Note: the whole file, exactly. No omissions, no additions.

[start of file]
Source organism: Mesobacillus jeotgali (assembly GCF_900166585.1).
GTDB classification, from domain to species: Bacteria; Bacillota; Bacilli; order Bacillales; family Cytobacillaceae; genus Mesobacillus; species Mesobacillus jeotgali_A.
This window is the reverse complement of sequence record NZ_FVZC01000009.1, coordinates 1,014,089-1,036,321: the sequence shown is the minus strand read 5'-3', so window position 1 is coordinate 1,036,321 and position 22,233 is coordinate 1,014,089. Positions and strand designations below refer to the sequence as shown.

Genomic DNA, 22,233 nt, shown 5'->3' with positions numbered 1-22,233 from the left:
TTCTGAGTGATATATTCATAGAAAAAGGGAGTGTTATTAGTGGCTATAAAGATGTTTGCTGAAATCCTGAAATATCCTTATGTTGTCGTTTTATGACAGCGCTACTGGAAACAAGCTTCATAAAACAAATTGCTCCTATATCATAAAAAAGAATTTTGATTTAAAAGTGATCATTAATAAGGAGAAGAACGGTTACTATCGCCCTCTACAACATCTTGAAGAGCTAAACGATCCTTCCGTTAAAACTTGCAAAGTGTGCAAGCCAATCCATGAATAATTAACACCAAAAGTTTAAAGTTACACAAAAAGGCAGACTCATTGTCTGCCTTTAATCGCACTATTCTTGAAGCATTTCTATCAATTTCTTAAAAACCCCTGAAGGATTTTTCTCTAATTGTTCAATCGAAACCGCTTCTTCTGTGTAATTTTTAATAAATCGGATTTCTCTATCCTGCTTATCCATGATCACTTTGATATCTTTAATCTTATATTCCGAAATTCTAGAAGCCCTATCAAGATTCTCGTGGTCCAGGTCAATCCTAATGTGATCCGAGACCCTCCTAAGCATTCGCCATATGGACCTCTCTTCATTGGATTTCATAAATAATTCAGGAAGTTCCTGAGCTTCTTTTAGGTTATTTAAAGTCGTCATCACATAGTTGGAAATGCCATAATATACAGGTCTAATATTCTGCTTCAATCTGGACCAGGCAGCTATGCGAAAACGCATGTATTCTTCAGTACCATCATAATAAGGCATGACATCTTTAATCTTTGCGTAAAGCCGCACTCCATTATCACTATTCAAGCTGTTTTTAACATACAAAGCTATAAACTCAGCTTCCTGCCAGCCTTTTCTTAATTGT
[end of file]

Source organism: Mesobacillus jeotgali (assembly GCF_900166585.1).
GTDB classification, from domain to species: Bacteria; Bacillota; Bacilli; order Bacillales; family Cytobacillaceae; genus Mesobacillus; species Mesobacillus jeotgali_A.
This window is the reverse complement of sequence record NZ_FVZC01000009.1, coordinates 1,014,089-1,036,321: the sequence shown is the minus strand read 5'-3', so window position 1 is coordinate 1,036,321 and position 22,233 is coordinate 1,014,089. Positions and strand designations below refer to the sequence as shown.

Genomic DNA, 22,233 nt, shown 5'->3' with positions numbered 1-22,233 from the left:
TTCTGAGTGATATATTCATAGAAAAAGGGAGTGTTATTAGTGGCTATAAAGATGTTTGCTGAAATCCTGAAATATCCTTATGTTGTCGTTTTATGACAGCGCTACTGGAAACAAGCTTCATAAAACAAATTGCTCCTATATCATAAAAAAGAATTTTGATTTAAAAGTGATCATTAATAAGGAGAAGAACGGTTACTATCGCCCTCTACAACATCTTGAAGAGCTAAACGATCCTTCCGTTAAAACTTGCAAAGTGTGCAAGCCAATCCATGAATAATTAACACCAAAAGTTTAAAGTTACACAAAAAGGCAGACTCATTGTCTGCCTTTAATCGCACTATTCTTGAAGCATTTCTATCAATTTCTTAAAAACCCCTGAAGGATTTTTCTCTAATTGTTCAATCGAAACCGCTTCTTCTGTGTAATTTTTAATAAATCGGATTTCTCTATCCTGCTTATCCATGATCACTTTGATATCTTTAATCTTATATTCCGAAATTCTAGAAGCCCTATCAAGATTCTCGTGGTCCAGGTCAATCCTAATGTGATCCGAGACCCTCCTAAGCATTCGCCATATGGACCTCTCTTCATTGGATTTCATAAATAATTCAGGAAGTTCCTGAGCTTCTTTTAGGTTATTTAAAGTCGTCATCACATAGTTGGAAATGCCATAATATACAGGTCTAATATTCTGCTTCAATCTGGACCAGGCAGCTATGCGAAAACGCATGTATTCTTCAGTACCATCATAATAAGGCATGACATCTTTAATCTTTGCGTAAAGCCGCACTCCATTATCACTATTCAAGCTGTTTTTAACATACAAAGCTATAAACTCAGCTTCCTGCCAGCCTTTTCTTAATTGT